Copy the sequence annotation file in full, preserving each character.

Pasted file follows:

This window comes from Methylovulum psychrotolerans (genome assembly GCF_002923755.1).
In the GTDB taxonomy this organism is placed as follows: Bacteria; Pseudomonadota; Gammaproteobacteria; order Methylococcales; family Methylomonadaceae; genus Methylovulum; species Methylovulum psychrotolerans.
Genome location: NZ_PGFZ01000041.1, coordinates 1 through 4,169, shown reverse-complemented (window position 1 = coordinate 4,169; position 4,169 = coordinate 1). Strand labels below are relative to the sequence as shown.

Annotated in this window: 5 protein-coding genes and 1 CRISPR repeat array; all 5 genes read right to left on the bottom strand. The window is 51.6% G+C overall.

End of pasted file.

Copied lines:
This window comes from Methylovulum psychrotolerans (genome assembly GCF_002923755.1).
In the GTDB taxonomy this organism is placed as follows: Bacteria; Pseudomonadota; Gammaproteobacteria; order Methylococcales; family Methylomonadaceae; genus Methylovulum; species Methylovulum psychrotolerans.
Genome location: NZ_PGFZ01000041.1, coordinates 1 through 4,169, shown reverse-complemented (window position 1 = coordinate 4,169; position 4,169 = coordinate 1). Strand labels below are relative to the sequence as shown.

Annotated in this window: 5 protein-coding genes and 1 CRISPR repeat array; all 5 genes read right to left on the bottom strand. The window is 51.6% G+C overall.